While Canadian tourism plummets, Yukon soldiers on

Statistics Canada reports national tourism is at an all-time low, but Yukoners aren’t feeling the crunch.

Statistics Canada reports national tourism is at an all-time low, but Yukoners aren’t feeling the crunch.

Tourism to Canada hit an all-time low in March, with the fewest number of overseas and American tourists coming to Canada since record keeping began in 1972.

On average, Canadian tourism saw a 12 per cent reduction over the previous year.

While Ontario businesses are preparing for rock-bottom sales, Yukoners remain calm.

“Looking at tour numbers right now, one to five per cent tops is what we’ll be off compared to the previous year,” said Heather McIntyre, manager of the Westmark Whitehorse hotel.

The resilience of Yukon tourism is nothing new.

In 2007, while international visitors to Canada decreased by two per cent, international visitation to the Yukon grew by five per cent.

US visitors were down by three per cent, but in the Yukon US visitors increased by five per cent.

Yukon tourism was expected to see a slight decline in US visitors as a result of the US recession and upcoming presidential elections.

A key source of tourism revenue is the fleet of box-shaped RVs swarming through the territory every summer. Even with rising gas prices, increased border restrictions and a strengthening Canadian dollar, the road yachts keep coming.

“The RV business is definitely not shrinking,” said Leo Boon, manager of Cruise Canada.

The industry has seen a bit of a downturn, but nothing close to the scale of what’s being seen in other parts of Canada, said Boon.

“(Business) is a little softer, mostly because it’s cheaper to travel in the lower 48 US states,” he said.

Ontario tourism has been hit most heavily by a reduction of small, cross-border day trips.

“That trend of diminished visitation from the Canadian to the American side has been happening for the past 10 years,” said Boon, who has managed Cruise Canada outlets in other North American locations.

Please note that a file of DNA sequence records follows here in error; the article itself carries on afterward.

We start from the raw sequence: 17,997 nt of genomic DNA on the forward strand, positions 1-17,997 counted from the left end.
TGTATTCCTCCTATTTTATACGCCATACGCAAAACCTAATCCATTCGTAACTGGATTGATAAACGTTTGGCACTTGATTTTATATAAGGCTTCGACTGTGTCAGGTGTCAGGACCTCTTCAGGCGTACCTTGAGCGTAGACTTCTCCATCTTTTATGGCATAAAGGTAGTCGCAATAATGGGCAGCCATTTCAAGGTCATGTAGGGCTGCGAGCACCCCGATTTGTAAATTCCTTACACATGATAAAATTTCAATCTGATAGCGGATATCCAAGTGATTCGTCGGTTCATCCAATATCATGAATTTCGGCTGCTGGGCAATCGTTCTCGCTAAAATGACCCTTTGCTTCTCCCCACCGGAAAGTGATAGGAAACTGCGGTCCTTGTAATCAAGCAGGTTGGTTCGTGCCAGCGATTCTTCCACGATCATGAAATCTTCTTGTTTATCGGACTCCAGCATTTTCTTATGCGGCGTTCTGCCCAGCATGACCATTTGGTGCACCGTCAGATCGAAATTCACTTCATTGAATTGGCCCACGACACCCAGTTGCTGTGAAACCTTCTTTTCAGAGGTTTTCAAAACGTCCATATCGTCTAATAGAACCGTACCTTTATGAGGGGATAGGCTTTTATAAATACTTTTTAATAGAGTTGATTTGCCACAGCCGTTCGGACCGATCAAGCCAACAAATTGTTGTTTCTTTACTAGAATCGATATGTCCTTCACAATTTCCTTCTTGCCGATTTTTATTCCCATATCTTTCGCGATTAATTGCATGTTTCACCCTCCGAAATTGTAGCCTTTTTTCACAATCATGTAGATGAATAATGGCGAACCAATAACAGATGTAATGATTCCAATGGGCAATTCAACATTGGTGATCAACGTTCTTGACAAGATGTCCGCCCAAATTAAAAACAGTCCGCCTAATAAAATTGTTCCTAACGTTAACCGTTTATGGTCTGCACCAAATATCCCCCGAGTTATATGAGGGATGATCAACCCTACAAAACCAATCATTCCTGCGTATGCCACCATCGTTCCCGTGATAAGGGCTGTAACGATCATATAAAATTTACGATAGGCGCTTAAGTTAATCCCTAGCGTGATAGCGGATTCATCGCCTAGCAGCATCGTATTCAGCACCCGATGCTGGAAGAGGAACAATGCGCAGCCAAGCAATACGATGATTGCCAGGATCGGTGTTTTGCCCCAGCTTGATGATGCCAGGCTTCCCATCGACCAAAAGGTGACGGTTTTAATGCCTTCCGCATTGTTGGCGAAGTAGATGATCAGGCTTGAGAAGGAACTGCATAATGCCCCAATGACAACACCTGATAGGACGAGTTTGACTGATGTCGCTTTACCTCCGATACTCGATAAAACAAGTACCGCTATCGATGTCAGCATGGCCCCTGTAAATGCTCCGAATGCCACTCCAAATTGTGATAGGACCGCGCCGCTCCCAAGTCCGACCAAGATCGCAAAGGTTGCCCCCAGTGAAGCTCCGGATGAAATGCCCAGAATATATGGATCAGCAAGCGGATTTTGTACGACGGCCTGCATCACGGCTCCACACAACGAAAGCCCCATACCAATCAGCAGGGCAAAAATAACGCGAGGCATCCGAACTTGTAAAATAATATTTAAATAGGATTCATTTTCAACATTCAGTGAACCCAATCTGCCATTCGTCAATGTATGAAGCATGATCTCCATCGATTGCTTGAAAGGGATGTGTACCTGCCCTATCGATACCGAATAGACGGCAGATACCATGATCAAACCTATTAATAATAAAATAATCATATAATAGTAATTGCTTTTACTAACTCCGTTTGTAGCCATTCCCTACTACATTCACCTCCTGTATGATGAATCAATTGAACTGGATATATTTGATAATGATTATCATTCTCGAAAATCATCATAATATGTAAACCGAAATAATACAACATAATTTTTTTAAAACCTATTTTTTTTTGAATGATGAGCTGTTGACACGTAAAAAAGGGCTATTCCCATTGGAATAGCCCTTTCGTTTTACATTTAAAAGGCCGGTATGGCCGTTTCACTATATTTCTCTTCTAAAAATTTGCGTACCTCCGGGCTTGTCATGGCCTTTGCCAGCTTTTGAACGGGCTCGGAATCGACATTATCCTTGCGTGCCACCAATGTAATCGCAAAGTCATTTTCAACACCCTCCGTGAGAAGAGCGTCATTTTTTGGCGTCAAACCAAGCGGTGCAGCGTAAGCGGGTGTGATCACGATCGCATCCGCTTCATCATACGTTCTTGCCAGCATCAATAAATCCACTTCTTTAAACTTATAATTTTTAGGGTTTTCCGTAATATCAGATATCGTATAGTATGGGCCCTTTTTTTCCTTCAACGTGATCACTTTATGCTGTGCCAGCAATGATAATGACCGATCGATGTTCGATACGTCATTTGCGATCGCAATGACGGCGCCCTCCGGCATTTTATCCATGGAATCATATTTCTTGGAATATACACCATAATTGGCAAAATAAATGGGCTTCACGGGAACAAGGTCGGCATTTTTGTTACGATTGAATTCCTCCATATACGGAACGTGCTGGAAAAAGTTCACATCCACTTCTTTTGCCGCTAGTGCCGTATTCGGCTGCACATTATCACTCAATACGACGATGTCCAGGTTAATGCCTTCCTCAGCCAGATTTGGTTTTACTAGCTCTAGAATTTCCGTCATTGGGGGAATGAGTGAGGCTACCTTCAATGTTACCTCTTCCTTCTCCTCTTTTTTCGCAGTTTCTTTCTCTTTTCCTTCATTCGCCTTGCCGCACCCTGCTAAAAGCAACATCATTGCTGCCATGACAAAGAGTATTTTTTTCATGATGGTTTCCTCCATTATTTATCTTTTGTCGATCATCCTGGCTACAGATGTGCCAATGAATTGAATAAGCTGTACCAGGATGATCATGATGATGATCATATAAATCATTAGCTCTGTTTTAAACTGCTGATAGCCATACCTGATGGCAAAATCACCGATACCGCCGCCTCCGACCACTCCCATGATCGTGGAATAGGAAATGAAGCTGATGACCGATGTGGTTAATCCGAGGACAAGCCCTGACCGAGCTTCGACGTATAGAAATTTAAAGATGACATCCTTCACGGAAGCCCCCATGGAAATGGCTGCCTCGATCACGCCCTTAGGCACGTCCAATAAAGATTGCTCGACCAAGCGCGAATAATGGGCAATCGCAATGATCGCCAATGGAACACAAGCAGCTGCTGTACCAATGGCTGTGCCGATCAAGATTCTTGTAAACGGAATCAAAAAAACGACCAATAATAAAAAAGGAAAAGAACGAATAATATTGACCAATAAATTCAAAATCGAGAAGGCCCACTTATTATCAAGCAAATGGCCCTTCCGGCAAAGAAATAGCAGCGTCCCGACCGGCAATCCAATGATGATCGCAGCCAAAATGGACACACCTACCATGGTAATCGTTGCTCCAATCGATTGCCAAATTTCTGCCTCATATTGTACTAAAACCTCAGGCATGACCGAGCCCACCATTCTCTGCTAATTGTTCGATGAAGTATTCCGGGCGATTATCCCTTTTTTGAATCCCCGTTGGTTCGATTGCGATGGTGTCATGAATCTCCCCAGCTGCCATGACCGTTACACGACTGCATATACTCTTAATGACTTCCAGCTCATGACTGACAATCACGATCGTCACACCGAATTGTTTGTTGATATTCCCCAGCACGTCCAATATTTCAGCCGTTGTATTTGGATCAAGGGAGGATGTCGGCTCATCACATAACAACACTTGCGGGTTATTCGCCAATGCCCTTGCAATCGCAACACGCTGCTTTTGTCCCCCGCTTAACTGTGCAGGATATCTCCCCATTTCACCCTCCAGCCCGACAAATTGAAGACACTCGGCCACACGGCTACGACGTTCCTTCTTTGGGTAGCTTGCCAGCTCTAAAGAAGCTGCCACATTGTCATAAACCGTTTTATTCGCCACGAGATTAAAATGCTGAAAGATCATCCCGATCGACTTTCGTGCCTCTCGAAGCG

RV business experts believe the motivation to see the North is far stronger than any rise in the price of gas.

“Most American tourists want to go to Alaska — it’s part of the American dream,” said an employee at a major Dawson City RV park.

“They want to fill up all the stickers on their RV,” she said, referring to a map on the back of many RVs that get filled with state-shaped stickers corresponding to US states visited.

“Every American has to see all 50 states,” said Boon.

“If you’re already committed to spending a considerable sum on an RV trip north, what’s an extra $300-$400 on fuel?” said Canadream manager Sten Linde.

The increased fuel costs may be only a fraction of a trip that can often run as high as $8,000 to $10,000.

At the current price of $1.38 per litre, a standard 7.8-metre RV can cost up to $280 for a fill-up.

An RV will burn 25 litres of fuel to travel 100 kilometres on the highway, so that  $280 will bring the RV roughly 800 kilometres; just under half the distance separating Whitehorse and Fort St. John, BC.

European tourists flying in on the Condor Air flight from Frankfurt to Whitehorse also contribute heavily to Yukon’s tourist revenues.

European visitors who rent RVs are undeterred by Canada’s rising gas prices, which are still much lower than those in Europe, said Boon.

“Overall, we’re not so affected up here because when people make choices to travel to the Yukon or Alaska, that’s a once-in-a-lifetime trip,” said McIntyre. 

“Are you really going to postpone your once-in-a-lifetime trip just because your economy isn’t doing so well or the price of gas went up?”

Cruise ships are also a key source of Yukon tourist traffic. While rising gas prices have been passed on to the cruise passenger in terms of fuel surcharges, these costs are much less obvious.

The number of European tourists traveling to the Yukon has risen over the years, but they are still a minority of the visitors.

In 2007, the territory saw 20,155 visitors from Europe. More than 10 times that number came from the United States.

“One thing with tourism, it’s never over ‘til it’s over. So really, anything could happen, there could be other hits that change everything from today,” said McIntyre.